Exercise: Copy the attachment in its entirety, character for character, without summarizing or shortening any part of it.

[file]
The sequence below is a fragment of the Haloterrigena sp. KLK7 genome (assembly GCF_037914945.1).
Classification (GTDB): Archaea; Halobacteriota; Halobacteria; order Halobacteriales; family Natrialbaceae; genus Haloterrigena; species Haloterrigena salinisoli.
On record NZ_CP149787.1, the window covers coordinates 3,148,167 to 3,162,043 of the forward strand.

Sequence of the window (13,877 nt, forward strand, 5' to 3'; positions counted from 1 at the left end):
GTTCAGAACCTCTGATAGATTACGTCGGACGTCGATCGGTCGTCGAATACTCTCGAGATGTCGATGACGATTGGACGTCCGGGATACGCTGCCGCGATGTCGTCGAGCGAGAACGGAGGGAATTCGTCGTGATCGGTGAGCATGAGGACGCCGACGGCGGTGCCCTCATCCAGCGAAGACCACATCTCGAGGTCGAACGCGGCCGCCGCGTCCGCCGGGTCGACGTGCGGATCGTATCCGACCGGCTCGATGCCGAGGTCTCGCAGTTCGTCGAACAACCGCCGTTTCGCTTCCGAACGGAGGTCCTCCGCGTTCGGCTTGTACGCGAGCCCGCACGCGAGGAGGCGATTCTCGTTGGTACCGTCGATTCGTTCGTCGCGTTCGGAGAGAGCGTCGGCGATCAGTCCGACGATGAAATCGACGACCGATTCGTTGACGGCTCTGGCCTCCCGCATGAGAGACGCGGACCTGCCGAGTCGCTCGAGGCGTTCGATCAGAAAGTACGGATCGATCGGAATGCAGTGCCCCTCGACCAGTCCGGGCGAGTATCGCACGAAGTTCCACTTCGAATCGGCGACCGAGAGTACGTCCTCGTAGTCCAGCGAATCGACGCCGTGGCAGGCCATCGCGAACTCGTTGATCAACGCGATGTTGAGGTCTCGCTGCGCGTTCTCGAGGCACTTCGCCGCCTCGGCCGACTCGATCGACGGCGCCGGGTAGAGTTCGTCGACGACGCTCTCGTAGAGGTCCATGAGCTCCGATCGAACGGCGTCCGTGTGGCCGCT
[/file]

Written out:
The sequence below is a fragment of the Haloterrigena sp. KLK7 genome (assembly GCF_037914945.1).
Classification (GTDB): Archaea; Halobacteriota; Halobacteria; order Halobacteriales; family Natrialbaceae; genus Haloterrigena; species Haloterrigena salinisoli.
On record NZ_CP149787.1, the window covers coordinates 3,148,167 to 3,162,043 of the forward strand.

Sequence of the window (13,877 nt, forward strand, 5' to 3'; positions counted from 1 at the left end):
GTTCAGAACCTCTGATAGATTACGTCGGACGTCGATCGGTCGTCGAATACTCTCGAGATGTCGATGACGATTGGACGTCCGGGATACGCTGCCGCGATGTCGTCGAGCGAGAACGGAGGGAATTCGTCGTGATCGGTGAGCATGAGGACGCCGACGGCGGTGCCCTCATCCAGCGAAGACCACATCTCGAGGTCGAACGCGGCCGCCGCGTCCGCCGGGTCGACGTGCGGATCGTATCCGACCGGCTCGATGCCGAGGTCTCGCAGTTCGTCGAACAACCGCCGTTTCGCTTCCGAACGGAGGTCCTCCGCGTTCGGCTTGTACGCGAGCCCGCACGCGAGGAGGCGATTCTCGTTGGTACCGTCGATTCGTTCGTCGCGTTCGGAGAGAGCGTCGGCGATCAGTCCGACGATGAAATCGACGACCGATTCGTTGACGGCTCTGGCCTCCCGCATGAGAGACGCGGACCTGCCGAGTCGCTCGAGGCGTTCGATCAGAAAGTACGGATCGATCGGAATGCAGTGCCCCTCGACCAGTCCGGGCGAGTATCGCACGAAGTTCCACTTCGAATCGGCGACCGAGAGTACGTCCTCGTAGTCCAGCGAATCGACGCCGTGGCAGGCCATCGCGAACTCGTTGATCAACGCGATGTTGAGGTCTCGCTGCGCGTTCTCGAGGCACTTCGCCGCCTCGGCCGACTCGATCGACGGCGCCGGGTAGAGTTCGTCGACGACGCTCTCGTAGAGGTCCATGAGCTCCGATCGAACGGCGTCCGTGTGGCCGCT